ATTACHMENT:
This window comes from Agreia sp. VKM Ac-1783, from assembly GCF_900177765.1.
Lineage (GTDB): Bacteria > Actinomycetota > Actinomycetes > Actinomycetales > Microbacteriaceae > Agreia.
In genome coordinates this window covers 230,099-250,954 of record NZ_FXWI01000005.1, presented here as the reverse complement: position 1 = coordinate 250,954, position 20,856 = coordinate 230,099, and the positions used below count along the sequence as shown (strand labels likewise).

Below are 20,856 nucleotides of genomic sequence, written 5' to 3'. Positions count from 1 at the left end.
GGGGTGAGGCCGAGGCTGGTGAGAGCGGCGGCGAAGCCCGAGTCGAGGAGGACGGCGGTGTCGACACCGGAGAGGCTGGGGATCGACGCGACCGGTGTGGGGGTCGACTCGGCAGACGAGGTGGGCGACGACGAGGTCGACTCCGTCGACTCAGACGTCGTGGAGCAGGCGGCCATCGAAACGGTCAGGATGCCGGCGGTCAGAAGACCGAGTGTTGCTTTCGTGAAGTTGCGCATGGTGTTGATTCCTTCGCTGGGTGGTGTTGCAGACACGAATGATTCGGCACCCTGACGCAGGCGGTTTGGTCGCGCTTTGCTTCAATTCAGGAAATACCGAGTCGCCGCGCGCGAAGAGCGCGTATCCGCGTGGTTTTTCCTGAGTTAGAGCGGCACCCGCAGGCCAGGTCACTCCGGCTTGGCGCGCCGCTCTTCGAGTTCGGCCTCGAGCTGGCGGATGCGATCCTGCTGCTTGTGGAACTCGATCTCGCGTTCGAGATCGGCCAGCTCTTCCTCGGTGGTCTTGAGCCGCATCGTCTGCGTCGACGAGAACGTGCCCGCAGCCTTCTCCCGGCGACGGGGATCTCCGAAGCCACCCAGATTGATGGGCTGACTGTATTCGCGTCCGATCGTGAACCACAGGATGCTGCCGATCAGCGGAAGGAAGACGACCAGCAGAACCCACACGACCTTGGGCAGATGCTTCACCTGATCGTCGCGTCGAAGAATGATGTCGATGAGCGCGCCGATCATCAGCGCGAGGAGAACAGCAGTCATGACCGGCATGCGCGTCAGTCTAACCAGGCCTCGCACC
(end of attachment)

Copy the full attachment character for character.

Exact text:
This window comes from Agreia sp. VKM Ac-1783, from assembly GCF_900177765.1.
Lineage (GTDB): Bacteria > Actinomycetota > Actinomycetes > Actinomycetales > Microbacteriaceae > Agreia.
In genome coordinates this window covers 230,099-250,954 of record NZ_FXWI01000005.1, presented here as the reverse complement: position 1 = coordinate 250,954, position 20,856 = coordinate 230,099, and the positions used below count along the sequence as shown (strand labels likewise).

Below are 20,856 nucleotides of genomic sequence, written 5' to 3'. Positions count from 1 at the left end.
GGGGTGAGGCCGAGGCTGGTGAGAGCGGCGGCGAAGCCCGAGTCGAGGAGGACGGCGGTGTCGACACCGGAGAGGCTGGGGATCGACGCGACCGGTGTGGGGGTCGACTCGGCAGACGAGGTGGGCGACGACGAGGTCGACTCCGTCGACTCAGACGTCGTGGAGCAGGCGGCCATCGAAACGGTCAGGATGCCGGCGGTCAGAAGACCGAGTGTTGCTTTCGTGAAGTTGCGCATGGTGTTGATTCCTTCGCTGGGTGGTGTTGCAGACACGAATGATTCGGCACCCTGACGCAGGCGGTTTGGTCGCGCTTTGCTTCAATTCAGGAAATACCGAGTCGCCGCGCGCGAAGAGCGCGTATCCGCGTGGTTTTTCCTGAGTTAGAGCGGCACCCGCAGGCCAGGTCACTCCGGCTTGGCGCGCCGCTCTTCGAGTTCGGCCTCGAGCTGGCGGATGCGATCCTGCTGCTTGTGGAACTCGATCTCGCGTTCGAGATCGGCCAGCTCTTCCTCGGTGGTCTTGAGCCGCATCGTCTGCGTCGACGAGAACGTGCCCGCAGCCTTCTCCCGGCGACGGGGATCTCCGAAGCCACCCAGATTGATGGGCTGACTGTATTCGCGTCCGATCGTGAACCACAGGATGCTGCCGATCAGCGGAAGGAAGACGACCAGCAGAACCCACACGACCTTGGGCAGATGCTTCACCTGATCGTCGCGTCGAAGAATGATGTCGATGAGCGCGCCGATCATCAGCGCGAGGAGAACAGCAGTCATGACCGGCATGCGCGTCAGTCTAACCAGGCCTCGCACC